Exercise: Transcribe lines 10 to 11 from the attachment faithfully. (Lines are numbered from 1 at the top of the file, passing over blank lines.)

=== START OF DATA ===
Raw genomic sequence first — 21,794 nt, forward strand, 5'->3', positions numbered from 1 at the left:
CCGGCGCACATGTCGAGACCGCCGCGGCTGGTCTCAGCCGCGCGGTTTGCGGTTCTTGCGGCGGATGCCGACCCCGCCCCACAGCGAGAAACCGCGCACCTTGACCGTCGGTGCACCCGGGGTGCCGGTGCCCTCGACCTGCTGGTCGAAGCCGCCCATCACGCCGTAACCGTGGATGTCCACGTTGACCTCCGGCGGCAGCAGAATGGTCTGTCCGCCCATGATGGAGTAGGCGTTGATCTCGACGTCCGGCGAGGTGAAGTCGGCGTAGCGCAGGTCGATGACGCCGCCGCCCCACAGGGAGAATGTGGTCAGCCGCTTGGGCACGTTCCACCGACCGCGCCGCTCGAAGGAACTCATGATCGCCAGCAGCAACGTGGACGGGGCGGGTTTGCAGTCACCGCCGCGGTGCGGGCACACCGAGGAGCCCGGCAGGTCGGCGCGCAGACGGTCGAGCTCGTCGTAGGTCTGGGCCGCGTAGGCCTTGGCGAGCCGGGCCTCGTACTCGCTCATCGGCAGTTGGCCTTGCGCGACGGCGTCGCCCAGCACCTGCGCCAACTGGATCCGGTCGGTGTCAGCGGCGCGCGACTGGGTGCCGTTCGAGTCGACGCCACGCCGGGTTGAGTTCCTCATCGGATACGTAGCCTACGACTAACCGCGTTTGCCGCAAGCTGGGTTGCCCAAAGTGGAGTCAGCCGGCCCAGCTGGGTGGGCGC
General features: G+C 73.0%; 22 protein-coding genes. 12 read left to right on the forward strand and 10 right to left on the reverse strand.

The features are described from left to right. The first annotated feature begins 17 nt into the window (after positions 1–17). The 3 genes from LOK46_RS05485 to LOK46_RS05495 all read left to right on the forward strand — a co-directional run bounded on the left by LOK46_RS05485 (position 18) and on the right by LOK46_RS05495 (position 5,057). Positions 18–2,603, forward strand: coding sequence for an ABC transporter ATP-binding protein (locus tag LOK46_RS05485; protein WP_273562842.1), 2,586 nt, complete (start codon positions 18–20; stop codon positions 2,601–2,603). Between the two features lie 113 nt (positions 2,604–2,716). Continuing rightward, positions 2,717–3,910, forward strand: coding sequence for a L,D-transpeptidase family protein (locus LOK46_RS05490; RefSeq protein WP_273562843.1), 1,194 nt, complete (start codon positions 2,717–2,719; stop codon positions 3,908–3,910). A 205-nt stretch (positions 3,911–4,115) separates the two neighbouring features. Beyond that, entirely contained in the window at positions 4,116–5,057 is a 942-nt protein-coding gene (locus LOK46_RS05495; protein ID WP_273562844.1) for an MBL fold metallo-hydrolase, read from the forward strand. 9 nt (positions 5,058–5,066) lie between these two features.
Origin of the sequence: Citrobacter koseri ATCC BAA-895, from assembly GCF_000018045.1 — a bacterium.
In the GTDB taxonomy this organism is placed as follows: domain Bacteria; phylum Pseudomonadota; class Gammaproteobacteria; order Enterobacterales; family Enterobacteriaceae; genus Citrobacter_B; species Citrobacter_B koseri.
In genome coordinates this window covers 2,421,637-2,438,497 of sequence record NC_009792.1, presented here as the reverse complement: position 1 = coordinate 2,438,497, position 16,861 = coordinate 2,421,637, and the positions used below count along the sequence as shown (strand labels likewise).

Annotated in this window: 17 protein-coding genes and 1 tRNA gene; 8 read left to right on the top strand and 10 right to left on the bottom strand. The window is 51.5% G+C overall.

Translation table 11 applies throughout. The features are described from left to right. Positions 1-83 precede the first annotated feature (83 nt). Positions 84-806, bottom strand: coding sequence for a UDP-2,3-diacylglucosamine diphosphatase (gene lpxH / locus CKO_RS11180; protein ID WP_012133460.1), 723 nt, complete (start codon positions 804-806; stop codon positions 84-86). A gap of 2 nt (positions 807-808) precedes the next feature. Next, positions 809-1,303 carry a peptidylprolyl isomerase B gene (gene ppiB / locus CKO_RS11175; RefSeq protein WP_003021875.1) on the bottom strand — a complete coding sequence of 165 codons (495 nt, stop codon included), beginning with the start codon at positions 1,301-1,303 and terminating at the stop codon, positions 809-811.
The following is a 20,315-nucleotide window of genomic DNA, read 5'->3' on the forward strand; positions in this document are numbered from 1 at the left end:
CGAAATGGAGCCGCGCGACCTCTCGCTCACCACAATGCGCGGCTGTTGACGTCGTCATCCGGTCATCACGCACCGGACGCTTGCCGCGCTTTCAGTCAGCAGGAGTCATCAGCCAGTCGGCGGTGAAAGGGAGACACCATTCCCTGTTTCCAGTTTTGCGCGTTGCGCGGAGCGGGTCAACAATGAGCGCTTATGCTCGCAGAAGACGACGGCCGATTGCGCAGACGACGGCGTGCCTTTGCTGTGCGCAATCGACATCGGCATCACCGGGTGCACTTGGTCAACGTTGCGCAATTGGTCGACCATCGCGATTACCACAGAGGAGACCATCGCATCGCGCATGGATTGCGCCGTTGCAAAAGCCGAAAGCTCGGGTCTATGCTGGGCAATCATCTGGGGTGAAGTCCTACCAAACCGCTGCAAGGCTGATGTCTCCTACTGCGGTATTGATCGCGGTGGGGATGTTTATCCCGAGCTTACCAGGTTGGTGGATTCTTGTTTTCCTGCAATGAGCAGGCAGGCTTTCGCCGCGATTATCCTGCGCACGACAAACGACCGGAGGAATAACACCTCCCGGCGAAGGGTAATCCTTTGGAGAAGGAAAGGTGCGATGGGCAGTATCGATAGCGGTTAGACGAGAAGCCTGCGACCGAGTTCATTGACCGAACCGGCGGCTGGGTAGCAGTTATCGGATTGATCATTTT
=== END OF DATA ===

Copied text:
The following is a 20,315-nucleotide window of genomic DNA, read 5'->3' on the forward strand; positions in this document are numbered from 1 at the left end:
CGAAATGGAGCCGCGCGACCTCTCGCTCACCACAATGCGCGGCTGTTGACGTCGTCATCCGGTCATCACGCACCGGACGCTTGCCGCGCTTTCAGTCAGCAGGAGTCATCAGCCAGTCGGCGGTGAAAGGGAGACACCATTCCCTGTTTCCAGTTTTGCGCGTTGCGCGGAGCGGGTCAACAATGAGCGCTTATGCTCGCAGAAGACGACGGCCGATTGCGCAGACGACGGCGTGCCTTTGCTGTGCGCAATCGACATCGGCATCACCGGGTGCACTTGGTCAACGTTGCGCAATTGGTCGACCATCGCGATTACCACAGAGGAGACCATCGCATCGCGCATGGATTGCGCCGTTGCAAAAGCCGAAAGCTCGGGTCTATGCTGGGCAATCATCTGGGGTGAAGTCCTACCAAACCGCTGCAAGGCTGATGTCTCCTACTGCGGTATTGATCGCGGTGGGGATGTTTATCCCGAGCTTACCAGGTTGGTGGATTCTTGTTTTCCTGCAATGAGCAGGCAGGCTTTCGCCGCGATTATCCTGCGCACGACAAACGACCGGAGGAATAACACCTCCCGGCGAAGGGTAATCCTTTGGAGAAGGAAAGGTGCGATGGGCAGTATCGATAGCGGTTAGACGAGAAGCCTGCGACCGAGTTCATTGACCGAACCGGCGGCTGGGTAGCAGTTATCGGATTGATCATTTT